10 JANUARY 2004, Page 45

Victor's justice


Gstaad Defying orders or laws one believes to be wrong is a sign of courage, not insubordination, and those who refuse to obey in the knowledge that it will cost them their careers and perhaps their lives are even greater heroes. That's what the Nuremberg trials purported to teach us, the trouble with Nuremberg being that it was also victor's justice. Now we are about to start trying Iraqis, the very same Iraqis we dealt with in the past as friends. It's gonna be a tricky business, with doublestandards galore and victor's justice yet again rearing its ugly head.

But let's go back a little. Like a couple of thousand years or so. Let's start with Antigone, Sophocles' immortal drama about a young woman who defies orders because she believes them to be wrong. Greek religious custom required that the dead be given a proper burial, and the responsibility lay with the next of kin. Creon, the ruler of Thebes, has ordered that no one give the rites of burial to Antigone's brother Polynices, because he besieged his own homeland. Antigone ignores her uncle's orders, buries her brother and suffers the consequences. She believes that she will be reunited with her family after her death in the lower world, which in a repellent way was Wilhelm Keitel's thinking on the scaffold. (Having been refused the right to be executed by a firing squad, his last words were that he was happy to be reunited with two million German soldiers.) Is Antigone a protofeminist, a woman who refuses to stay inside the house and do what was then expected of a woman? One thing is for sure. She is prepared to die for what is right rather than play it safe.

What does Sophocles' drama have to do with Nuremberg or Iraq? Nothing very much, except for the eternal question of the innocent being spared and the pious rewarded. Creon sent Antigone to be buried alive, was warned by the prophet Tiresias that the gods disapproved, changed his mind but it was too late. Antigone had hanged herself. Everyone, in fact, goes down the Swanee in Sophoclean drama, starting with the quintessential mother-fucker Oedipus. The innocent are not spared, and the pious not rewarded. Had Antigone been written by Goethe, I am sure she would have been redeemed. Christian dogma and all that. But this was the real Greek world, as is the present one. A new film called The Fog of War has Robert McNamara, secretary of defense under Kennedy and Johnson, rationalising evil — as in killing millions of innocent people in pursuit of democratic principles and American interests.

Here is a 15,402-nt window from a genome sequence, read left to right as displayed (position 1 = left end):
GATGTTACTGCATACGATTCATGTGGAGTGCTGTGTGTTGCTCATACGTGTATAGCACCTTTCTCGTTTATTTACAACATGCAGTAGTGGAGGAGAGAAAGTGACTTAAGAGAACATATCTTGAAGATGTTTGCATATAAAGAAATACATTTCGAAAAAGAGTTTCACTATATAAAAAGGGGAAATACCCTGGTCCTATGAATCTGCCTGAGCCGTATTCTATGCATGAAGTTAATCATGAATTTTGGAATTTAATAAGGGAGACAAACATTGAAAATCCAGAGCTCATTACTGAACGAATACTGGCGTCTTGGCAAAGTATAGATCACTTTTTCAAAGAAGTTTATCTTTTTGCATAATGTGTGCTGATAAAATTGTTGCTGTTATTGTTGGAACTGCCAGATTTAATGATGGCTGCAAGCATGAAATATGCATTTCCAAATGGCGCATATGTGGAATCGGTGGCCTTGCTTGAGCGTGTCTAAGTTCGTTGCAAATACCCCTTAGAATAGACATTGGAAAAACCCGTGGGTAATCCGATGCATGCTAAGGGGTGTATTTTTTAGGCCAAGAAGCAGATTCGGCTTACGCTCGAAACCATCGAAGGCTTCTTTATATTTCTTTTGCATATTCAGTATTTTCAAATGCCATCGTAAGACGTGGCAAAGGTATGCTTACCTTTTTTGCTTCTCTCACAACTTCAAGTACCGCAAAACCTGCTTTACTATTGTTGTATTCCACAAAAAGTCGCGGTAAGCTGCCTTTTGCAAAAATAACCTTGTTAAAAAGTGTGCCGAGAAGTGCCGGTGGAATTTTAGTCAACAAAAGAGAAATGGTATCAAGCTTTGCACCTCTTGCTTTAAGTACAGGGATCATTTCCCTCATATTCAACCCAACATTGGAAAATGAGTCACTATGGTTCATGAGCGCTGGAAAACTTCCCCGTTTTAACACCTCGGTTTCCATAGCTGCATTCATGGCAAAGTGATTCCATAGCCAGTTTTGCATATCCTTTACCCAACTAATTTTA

McNamara is one of my great villains. He now plays introspective and self-critical because he's trying to manipulate history. He is the company man personified, ready to do evil as long as it serves his rise to the top. While thousands of young Americans died in the Vietnamese jungles, and hundreds of thousands of Vietnamese, McNamara used his charts and Madison Avenue double-talk to remain in power.

'In order to do good, recognise that at times you will have to engage in evil,' says the slick-haired and silver-tongued McNamara. Maybe that's why I've never tried to be a leader of men, but I simply don't buy it. Burning 100,000 Japanese civilians, mostly women and children, in one fire-raid on Tokyo is not my idea of leadership. McNamara was serving under General Curtis LeMay at the time. Sixtyseven Japanese cities were carbonised, with 900,000 Japanese dead, so we could do good. There is nothing of Antigone in McNamara, nor in Donald von Rumsfeld. As LeMay said after the war, 'Had we lost, we all would have been prosecuted as war criminals.' Which brings me to victor's justice once again.

What is it that makes it moral when you win and immoral when you lose? Why is it that between the overthrow of Mussolini in 1943 — which in effect neutralised Italy — and the end of the war in April 1945, the Allied bombing of Italian cities killed 64,000 civilians, whereas the Luftwaffe killed 54,000 British civilians between 1940 and 1945. Not to mention the fire-raids on Hamburg, Berlin and Dresden and the hundreds of thousands of innocent German lives.

Saddam is certainly a prick, but he was our prick for a long eight years while he was fighting the ayatollahs. I don't believe any figures put out by Washington, just as I never believed a word Baghdad used to utter. Who knows who has killed more Iraqis: Saddam or Bush? The first mass international peace movement was inspired by Erich Maria Remarque's All Quiet on the Western Front. The neocons who pushed for war in Iraq have obviously never read Irn Westen nichts Neues, but then they wouldn't have, would they? Give me more Antigones and less McNamaras and Kristols any day or night.